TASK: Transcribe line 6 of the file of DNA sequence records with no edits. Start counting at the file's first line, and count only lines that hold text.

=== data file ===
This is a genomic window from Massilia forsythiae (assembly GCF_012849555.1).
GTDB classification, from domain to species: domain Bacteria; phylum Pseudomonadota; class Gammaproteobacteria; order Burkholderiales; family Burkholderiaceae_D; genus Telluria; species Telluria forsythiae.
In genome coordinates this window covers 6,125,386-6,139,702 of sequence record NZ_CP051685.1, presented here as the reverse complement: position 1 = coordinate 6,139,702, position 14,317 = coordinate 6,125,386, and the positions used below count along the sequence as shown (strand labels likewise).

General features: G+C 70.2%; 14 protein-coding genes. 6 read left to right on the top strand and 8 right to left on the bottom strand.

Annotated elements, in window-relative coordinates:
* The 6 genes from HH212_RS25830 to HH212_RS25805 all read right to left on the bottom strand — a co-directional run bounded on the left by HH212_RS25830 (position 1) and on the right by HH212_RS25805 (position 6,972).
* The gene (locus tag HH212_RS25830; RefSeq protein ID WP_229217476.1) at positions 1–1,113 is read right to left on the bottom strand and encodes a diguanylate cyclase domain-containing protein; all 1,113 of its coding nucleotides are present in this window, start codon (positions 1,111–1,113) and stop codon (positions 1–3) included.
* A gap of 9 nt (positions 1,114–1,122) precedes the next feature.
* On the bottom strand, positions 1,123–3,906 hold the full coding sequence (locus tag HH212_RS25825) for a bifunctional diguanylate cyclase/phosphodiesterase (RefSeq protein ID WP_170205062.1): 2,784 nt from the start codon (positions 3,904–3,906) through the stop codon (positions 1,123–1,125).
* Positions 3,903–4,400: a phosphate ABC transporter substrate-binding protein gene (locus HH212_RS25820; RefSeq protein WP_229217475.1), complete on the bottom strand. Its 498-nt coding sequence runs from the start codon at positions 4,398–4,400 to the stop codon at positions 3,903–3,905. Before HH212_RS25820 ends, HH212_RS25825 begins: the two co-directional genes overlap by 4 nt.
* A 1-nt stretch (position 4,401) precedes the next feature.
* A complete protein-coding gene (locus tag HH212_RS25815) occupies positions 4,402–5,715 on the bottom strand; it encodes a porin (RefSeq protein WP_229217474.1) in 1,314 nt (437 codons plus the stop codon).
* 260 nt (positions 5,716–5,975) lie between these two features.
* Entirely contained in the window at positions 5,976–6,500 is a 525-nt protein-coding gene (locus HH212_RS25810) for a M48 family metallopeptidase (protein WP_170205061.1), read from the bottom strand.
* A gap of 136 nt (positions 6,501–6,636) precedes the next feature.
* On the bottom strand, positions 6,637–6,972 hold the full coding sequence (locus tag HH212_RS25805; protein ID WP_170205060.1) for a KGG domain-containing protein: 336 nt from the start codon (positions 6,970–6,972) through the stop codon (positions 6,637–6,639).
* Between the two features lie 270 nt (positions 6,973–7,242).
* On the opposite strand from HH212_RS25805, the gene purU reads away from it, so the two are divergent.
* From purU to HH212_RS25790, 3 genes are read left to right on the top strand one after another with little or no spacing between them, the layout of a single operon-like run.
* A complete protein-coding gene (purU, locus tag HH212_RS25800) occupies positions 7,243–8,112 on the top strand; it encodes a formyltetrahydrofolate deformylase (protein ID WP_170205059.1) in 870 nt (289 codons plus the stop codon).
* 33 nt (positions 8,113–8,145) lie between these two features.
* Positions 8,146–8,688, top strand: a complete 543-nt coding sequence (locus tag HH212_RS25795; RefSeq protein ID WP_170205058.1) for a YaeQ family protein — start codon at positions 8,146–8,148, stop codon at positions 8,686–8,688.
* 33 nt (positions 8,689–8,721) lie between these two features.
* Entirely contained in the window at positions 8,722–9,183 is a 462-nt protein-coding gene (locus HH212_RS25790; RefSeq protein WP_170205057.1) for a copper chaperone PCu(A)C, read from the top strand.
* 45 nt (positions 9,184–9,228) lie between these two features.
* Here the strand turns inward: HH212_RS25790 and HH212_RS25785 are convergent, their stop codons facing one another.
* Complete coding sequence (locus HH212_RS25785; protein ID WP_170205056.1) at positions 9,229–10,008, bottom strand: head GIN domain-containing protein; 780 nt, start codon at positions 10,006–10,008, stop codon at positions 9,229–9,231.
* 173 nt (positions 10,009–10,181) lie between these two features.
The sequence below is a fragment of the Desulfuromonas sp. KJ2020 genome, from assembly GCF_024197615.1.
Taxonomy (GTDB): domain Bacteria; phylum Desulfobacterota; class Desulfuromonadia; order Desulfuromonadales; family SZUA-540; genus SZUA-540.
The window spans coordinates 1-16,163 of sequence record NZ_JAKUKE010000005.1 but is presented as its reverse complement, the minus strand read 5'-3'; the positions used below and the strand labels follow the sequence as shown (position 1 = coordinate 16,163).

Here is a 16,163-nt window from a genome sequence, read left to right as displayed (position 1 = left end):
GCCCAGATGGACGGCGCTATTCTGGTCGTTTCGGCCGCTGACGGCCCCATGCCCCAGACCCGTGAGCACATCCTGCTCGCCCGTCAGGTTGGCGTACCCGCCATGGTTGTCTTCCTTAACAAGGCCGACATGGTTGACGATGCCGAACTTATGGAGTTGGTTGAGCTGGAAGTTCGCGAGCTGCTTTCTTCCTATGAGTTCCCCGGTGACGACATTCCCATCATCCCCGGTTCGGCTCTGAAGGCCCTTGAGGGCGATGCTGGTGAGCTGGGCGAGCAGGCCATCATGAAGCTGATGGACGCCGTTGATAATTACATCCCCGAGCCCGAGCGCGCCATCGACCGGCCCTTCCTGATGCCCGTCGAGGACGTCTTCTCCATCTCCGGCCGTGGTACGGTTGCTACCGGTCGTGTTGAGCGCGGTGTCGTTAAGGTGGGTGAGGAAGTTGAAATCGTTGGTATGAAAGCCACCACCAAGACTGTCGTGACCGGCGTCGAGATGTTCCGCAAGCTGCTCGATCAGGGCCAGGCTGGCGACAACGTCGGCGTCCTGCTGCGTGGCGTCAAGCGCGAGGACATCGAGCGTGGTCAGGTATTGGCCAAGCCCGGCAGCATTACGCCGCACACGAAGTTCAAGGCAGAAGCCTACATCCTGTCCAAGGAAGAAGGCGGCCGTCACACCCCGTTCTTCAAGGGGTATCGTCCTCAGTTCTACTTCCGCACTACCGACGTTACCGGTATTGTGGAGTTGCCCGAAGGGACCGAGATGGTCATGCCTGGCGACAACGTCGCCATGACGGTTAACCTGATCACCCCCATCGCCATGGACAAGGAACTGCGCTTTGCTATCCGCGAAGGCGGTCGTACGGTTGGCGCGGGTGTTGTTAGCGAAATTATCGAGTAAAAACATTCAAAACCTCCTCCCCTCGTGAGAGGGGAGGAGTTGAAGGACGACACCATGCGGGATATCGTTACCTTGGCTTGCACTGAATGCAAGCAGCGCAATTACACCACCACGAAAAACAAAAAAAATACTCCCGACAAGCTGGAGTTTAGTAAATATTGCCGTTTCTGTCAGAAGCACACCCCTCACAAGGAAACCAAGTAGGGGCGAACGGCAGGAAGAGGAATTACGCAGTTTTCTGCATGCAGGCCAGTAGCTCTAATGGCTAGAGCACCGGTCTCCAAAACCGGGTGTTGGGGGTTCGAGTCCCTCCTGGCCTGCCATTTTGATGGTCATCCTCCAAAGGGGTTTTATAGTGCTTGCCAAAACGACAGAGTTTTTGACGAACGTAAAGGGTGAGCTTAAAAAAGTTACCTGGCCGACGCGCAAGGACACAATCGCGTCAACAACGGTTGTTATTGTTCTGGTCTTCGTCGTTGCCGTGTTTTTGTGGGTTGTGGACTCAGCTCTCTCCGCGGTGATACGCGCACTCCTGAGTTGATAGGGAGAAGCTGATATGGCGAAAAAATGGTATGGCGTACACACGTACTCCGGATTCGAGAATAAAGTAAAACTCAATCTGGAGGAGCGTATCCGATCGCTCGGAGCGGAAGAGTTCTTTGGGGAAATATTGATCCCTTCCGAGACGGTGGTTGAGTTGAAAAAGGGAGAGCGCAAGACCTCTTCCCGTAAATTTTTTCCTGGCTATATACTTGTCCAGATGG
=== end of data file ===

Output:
* The 6 genes from HH212_RS25830 to HH212_RS25805 all read right to left on the bottom strand — a co-directional run bounded on the left by HH212_RS25830 (position 1) and on the right by HH212_RS25805 (position 6,972).